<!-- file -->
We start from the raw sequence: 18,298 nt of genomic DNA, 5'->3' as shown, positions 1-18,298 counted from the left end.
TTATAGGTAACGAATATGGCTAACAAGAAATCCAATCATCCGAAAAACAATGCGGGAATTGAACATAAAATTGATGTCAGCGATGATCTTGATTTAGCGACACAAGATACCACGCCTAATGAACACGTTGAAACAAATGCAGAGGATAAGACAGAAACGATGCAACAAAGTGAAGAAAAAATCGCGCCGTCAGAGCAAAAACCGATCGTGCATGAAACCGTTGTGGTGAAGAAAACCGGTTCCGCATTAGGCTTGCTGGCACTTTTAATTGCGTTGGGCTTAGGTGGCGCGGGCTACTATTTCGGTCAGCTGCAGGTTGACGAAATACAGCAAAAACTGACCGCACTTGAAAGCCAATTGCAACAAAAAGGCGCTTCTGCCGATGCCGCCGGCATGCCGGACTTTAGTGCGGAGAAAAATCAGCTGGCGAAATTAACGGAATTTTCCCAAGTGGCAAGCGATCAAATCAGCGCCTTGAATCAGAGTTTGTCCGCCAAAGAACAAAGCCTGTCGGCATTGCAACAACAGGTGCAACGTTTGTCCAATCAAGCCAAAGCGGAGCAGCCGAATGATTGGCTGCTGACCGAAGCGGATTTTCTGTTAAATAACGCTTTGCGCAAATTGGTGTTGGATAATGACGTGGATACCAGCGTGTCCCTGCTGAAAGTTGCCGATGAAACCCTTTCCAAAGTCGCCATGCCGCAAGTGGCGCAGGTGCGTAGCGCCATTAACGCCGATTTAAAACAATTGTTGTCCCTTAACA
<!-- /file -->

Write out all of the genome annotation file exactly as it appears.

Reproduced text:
We start from the raw sequence: 18,298 nt of genomic DNA, 5'->3' as shown, positions 1-18,298 counted from the left end.
TTATAGGTAACGAATATGGCTAACAAGAAATCCAATCATCCGAAAAACAATGCGGGAATTGAACATAAAATTGATGTCAGCGATGATCTTGATTTAGCGACACAAGATACCACGCCTAATGAACACGTTGAAACAAATGCAGAGGATAAGACAGAAACGATGCAACAAAGTGAAGAAAAAATCGCGCCGTCAGAGCAAAAACCGATCGTGCATGAAACCGTTGTGGTGAAGAAAACCGGTTCCGCATTAGGCTTGCTGGCACTTTTAATTGCGTTGGGCTTAGGTGGCGCGGGCTACTATTTCGGTCAGCTGCAGGTTGACGAAATACAGCAAAAACTGACCGCACTTGAAAGCCAATTGCAACAAAAAGGCGCTTCTGCCGATGCCGCCGGCATGCCGGACTTTAGTGCGGAGAAAAATCAGCTGGCGAAATTAACGGAATTTTCCCAAGTGGCAAGCGATCAAATCAGCGCCTTGAATCAGAGTTTGTCCGCCAAAGAACAAAGCCTGTCGGCATTGCAACAACAGGTGCAACGTTTGTCCAATCAAGCCAAAGCGGAGCAGCCGAATGATTGGCTGCTGACCGAAGCGGATTTTCTGTTAAATAACGCTTTGCGCAAATTGGTGTTGGATAATGACGTGGATACCAGCGTGTCCCTGCTGAAAGTTGCCGATGAAACCCTTTCCAAAGTCGCCATGCCGCAAGTGGCGCAGGTGCGTAGCGCCATTAACGCCGATTTAAAACAATTGTTGTCCCTTAACA